Librarians Read: The Miscalculations of Lightning Girl

An absolutely charming middle grade realistic fiction that hopefully gets some Newbery love in January. When Lucy was 8 years-old the metal fence that she was climbing on was struck by lightning and the jolt has left her with some OCD mannerisms but also with a very strongly developed sense of numbers and math. After the accident Lucy’s primary caregiver, her grandmother, home-schooled her for some time but at the beginning of the story she is determined to send her to middle school for some time with her peers. Lucy’s compulsions don’t go over very well with most of the other 7th graders but a couple of people are able to see past them. This is a story with a lot of heart about friendship, trust, family, the beauty of numbers and one very sweet shelter dog whose narrative caused some (slightly) tear-stained pages in this library book.

Librarians Read: Bob

Short and precious and so well-made down to the sepia-toned illustrations inside and the tiny golden stars on the book cover. When ten-year-old Livy returns to Australia to see her grandmother after a gap of five years, everyone is disappointed by how little she remembers from her previous visit. She is frustrated too especially as she has the sense that something very important has been left undone from her past. This all changes when she opens her closet door and is reunited with Bob, a special friend and mysterious creature who has been waiting all of these years for her return. The sense of the beauty, power and mystery of memory makes this tiny fantasy a real treat.

Banned Books Week, Day 5

Welcome to the AAS Celebration of Banned Books Week!
Day Five

Every day this week, we will be bringing news of book banning from across the divisions and around the world.  

Today’s topic: Provoked Thoughts and General Reflections

When Kris and I began planning this week, we asked our fellow educators if they had any books challenged or removed from other schools that they had worked in.  We heard a few stories, but not nearly the volume that we expected. Today, on Friday of a week where we have seen so many people, we have finally heard the stories we expected to hear.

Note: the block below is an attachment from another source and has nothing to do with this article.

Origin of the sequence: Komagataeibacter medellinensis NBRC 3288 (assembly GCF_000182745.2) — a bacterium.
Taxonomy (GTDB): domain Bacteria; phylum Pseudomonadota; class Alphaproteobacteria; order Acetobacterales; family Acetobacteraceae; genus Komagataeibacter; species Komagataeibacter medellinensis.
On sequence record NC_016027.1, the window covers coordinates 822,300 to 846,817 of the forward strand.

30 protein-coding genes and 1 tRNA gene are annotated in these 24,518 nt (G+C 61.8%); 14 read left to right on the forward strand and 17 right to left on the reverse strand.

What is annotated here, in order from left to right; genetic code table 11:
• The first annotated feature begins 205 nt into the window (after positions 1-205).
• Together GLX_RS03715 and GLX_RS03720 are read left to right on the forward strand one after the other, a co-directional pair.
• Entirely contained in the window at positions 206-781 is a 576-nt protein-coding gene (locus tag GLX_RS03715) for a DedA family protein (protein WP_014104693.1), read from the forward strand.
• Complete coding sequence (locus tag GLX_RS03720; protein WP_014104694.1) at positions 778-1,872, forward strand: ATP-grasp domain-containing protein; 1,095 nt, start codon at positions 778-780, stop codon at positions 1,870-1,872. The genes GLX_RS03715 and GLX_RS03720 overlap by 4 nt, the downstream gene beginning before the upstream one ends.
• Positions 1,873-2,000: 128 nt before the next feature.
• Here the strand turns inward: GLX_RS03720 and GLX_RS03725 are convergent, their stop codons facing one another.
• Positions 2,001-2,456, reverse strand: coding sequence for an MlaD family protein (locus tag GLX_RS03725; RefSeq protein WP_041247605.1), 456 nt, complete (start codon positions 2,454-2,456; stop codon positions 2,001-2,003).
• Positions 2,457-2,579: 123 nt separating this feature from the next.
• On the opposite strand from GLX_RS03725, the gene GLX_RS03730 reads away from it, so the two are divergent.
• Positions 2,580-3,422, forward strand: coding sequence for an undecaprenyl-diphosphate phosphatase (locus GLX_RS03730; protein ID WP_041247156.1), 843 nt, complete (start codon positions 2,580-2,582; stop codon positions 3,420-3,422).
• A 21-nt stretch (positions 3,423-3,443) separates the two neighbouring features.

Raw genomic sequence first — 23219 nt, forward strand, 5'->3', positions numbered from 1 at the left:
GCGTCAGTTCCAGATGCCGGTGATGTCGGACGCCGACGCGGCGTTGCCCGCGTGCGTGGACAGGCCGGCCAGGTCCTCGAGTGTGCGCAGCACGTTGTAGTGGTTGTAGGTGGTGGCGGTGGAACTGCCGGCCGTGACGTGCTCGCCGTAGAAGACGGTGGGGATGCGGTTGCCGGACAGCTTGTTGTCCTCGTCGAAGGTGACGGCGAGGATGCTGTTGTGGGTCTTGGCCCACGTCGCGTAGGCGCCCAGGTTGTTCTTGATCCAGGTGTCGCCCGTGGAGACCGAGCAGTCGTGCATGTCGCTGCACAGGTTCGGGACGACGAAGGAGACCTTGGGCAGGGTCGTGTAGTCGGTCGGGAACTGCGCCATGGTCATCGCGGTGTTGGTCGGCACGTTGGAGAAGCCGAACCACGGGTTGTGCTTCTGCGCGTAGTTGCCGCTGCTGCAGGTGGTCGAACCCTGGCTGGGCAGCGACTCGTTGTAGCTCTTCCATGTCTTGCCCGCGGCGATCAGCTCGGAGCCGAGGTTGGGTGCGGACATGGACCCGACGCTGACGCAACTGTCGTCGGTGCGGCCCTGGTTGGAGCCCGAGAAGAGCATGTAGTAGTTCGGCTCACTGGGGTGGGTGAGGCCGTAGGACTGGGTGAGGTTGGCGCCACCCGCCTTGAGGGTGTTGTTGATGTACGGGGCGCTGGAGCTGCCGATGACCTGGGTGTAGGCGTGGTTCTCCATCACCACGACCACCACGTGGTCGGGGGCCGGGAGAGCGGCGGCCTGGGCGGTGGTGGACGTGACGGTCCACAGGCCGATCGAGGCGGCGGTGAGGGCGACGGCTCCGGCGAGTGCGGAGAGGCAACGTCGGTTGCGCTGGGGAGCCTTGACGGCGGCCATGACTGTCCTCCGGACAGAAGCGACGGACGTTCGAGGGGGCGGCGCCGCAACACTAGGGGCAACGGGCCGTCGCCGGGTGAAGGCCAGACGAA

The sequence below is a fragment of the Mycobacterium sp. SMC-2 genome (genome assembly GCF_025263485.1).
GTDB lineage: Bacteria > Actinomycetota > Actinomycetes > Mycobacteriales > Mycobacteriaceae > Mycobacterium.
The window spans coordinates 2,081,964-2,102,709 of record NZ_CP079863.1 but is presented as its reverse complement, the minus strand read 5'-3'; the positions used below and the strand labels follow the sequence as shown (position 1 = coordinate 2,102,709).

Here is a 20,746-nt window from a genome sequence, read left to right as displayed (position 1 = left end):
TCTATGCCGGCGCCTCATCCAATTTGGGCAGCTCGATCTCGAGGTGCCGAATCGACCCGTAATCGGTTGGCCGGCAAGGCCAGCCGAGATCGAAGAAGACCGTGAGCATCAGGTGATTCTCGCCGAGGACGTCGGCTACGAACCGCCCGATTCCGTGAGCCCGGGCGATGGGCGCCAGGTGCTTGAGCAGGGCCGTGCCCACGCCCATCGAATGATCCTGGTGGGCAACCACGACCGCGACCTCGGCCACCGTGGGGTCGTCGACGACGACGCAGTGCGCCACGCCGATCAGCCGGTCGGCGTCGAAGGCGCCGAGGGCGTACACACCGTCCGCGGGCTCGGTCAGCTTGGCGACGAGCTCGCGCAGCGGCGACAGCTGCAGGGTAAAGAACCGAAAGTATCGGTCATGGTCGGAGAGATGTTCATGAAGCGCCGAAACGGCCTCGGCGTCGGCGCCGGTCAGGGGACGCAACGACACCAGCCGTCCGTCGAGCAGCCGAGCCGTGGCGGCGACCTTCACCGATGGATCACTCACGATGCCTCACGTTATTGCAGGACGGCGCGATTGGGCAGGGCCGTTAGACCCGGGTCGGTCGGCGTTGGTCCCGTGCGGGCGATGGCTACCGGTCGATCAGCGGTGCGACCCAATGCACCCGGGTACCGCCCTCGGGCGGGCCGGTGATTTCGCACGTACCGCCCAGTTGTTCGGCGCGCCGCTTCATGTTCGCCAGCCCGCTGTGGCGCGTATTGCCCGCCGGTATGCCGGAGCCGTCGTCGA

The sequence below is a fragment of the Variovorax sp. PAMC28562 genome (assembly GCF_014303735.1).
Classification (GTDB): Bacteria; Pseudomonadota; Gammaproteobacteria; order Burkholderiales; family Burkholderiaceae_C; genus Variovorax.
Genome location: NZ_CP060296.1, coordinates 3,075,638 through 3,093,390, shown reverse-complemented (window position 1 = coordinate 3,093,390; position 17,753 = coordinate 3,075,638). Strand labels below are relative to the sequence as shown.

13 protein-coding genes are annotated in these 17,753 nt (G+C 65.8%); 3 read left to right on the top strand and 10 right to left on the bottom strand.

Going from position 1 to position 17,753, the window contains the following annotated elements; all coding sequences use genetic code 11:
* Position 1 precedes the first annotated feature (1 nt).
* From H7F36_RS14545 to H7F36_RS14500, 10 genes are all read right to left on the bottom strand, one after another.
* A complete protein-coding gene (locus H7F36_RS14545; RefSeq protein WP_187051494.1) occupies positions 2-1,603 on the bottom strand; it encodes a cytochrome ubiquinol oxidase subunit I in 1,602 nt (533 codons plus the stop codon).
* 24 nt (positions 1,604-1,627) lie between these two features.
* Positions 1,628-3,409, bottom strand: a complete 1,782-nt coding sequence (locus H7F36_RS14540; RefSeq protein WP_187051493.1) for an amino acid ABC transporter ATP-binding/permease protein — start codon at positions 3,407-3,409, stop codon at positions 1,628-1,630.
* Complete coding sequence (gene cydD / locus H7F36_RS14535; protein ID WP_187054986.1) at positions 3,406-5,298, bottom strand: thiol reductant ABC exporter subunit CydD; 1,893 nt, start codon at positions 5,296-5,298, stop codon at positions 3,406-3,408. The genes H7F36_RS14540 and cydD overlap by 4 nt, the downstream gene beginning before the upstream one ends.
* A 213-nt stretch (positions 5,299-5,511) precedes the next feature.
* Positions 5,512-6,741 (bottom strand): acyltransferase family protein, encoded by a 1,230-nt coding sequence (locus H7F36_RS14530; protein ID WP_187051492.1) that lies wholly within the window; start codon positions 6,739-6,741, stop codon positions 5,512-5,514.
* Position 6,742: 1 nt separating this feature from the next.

We heard stories of books not being taught because they couldn’t make it through the approval process.  Stories of books removed from curriculum, never to be encountered again. We heard stories of teachers spoken to privately because of the content of the book in their class.

One senior remarked that a book from his class may have given him another perspective, but that it was hard to be certain; if it had been removed, perhaps some other books would have done the same or brought him a new idea.  

We heard stories of books vanished from libraries.  Two middle schoolers said that books had been taken from previous school libraries.  One teacher mentioned that a parent had “lost” several copies of a book because she disagreed with the content in a previous school.  One teacher mentioned how she would get secret books in paper bags from her librarian.

We heard students and teachers express a wide range of emotions at books being taken away from libraries: surprise, disbelief, outrage, confusion, humor and frustration.  We heard concern about books being removed from the AAS Library, both in the greater sense and with a particular pointed question. We heard students encourage the removal of some books from our library, feeling offended that certain body parts and words were available in print.